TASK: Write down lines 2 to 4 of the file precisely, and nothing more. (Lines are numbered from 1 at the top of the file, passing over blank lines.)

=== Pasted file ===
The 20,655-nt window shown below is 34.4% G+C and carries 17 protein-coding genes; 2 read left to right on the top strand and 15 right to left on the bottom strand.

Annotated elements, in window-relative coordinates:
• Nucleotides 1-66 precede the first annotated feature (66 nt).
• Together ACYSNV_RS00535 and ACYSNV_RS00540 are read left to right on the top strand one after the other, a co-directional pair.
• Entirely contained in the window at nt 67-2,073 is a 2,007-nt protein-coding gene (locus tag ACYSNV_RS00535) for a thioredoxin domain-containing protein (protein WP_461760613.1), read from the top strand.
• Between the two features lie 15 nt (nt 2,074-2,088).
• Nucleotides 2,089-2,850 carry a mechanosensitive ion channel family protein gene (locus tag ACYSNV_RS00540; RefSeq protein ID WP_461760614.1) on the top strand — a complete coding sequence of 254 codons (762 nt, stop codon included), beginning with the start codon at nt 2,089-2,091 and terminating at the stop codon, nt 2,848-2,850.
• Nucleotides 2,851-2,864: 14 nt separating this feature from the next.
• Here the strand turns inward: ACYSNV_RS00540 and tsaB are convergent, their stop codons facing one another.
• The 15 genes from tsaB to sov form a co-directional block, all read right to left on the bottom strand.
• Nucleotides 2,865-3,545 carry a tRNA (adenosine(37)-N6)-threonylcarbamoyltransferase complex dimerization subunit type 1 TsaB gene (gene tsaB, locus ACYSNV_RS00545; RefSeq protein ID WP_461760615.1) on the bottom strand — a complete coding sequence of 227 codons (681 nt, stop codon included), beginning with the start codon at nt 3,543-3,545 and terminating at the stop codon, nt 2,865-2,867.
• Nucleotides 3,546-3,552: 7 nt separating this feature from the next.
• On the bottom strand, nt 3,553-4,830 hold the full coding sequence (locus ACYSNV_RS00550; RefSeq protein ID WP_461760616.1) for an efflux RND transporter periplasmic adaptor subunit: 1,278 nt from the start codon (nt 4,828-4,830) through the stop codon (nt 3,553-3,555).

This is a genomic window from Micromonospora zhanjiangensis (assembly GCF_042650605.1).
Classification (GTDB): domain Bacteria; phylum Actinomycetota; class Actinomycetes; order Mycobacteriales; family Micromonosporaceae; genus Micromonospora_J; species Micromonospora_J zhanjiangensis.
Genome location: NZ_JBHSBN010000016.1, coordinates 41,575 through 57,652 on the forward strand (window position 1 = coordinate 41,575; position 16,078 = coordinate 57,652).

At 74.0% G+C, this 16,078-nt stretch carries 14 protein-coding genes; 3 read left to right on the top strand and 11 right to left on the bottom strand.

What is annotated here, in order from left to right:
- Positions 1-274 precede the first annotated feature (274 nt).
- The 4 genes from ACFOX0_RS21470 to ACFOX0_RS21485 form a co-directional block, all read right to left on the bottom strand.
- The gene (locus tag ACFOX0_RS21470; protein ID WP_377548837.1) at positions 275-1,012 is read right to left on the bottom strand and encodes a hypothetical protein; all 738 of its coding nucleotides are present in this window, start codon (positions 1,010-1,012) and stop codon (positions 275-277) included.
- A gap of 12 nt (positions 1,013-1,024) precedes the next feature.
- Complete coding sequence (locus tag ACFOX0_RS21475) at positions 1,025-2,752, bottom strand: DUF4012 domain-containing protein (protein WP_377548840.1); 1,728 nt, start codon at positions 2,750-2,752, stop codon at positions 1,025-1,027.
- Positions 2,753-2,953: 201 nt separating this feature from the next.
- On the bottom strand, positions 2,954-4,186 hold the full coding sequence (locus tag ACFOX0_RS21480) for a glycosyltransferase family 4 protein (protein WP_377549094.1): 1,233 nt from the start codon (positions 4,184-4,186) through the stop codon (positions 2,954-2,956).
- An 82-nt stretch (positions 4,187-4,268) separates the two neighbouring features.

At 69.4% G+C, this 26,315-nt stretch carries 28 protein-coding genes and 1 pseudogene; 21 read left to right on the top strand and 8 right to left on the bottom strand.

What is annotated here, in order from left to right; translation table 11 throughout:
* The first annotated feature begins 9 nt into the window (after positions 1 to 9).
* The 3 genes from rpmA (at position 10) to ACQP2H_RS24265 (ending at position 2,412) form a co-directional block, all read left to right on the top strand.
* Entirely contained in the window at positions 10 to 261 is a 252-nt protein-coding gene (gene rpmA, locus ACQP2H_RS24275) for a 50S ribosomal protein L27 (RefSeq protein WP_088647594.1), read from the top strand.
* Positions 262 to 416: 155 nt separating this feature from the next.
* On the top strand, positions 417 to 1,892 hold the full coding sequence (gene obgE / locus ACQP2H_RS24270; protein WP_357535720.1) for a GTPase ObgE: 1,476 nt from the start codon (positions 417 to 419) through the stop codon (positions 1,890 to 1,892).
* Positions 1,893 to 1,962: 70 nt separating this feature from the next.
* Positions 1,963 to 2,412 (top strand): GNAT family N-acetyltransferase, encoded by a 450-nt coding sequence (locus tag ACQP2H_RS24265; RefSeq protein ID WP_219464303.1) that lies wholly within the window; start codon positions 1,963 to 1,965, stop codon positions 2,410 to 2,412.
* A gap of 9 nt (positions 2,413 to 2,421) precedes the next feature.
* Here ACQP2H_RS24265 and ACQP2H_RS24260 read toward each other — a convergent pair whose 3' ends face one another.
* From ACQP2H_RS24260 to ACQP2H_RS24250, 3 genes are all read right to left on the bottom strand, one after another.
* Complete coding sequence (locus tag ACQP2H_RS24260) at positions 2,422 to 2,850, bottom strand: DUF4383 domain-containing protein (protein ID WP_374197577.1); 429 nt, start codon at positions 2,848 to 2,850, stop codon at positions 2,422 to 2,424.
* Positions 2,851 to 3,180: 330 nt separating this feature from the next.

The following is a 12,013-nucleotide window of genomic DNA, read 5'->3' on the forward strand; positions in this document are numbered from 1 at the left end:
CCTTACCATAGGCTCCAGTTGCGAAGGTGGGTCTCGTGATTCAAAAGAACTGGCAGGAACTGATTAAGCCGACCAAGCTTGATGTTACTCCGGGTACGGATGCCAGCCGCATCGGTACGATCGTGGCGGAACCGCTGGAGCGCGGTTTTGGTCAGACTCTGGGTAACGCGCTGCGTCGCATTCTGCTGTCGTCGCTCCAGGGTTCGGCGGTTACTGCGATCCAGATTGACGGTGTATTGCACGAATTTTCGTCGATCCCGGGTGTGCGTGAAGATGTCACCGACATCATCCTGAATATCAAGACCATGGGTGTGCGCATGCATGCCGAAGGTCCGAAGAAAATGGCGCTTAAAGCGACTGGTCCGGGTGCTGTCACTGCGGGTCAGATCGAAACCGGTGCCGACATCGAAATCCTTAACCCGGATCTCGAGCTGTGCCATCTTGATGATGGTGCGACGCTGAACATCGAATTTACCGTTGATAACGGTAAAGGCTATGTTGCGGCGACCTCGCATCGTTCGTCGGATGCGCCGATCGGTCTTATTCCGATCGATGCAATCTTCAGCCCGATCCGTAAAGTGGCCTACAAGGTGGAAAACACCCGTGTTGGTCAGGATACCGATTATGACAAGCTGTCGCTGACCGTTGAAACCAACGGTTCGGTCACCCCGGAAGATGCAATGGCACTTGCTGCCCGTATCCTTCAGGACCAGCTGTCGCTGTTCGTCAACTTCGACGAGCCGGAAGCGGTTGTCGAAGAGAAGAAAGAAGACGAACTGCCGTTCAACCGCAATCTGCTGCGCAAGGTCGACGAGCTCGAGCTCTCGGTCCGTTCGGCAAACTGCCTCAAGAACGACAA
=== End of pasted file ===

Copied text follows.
Annotated elements, in window-relative coordinates:
• Nucleotides 1-66 precede the first annotated feature (66 nt).
• Together ACYSNV_RS00535 and ACYSNV_RS00540 are read left to right on the top strand one after the other, a co-directional pair.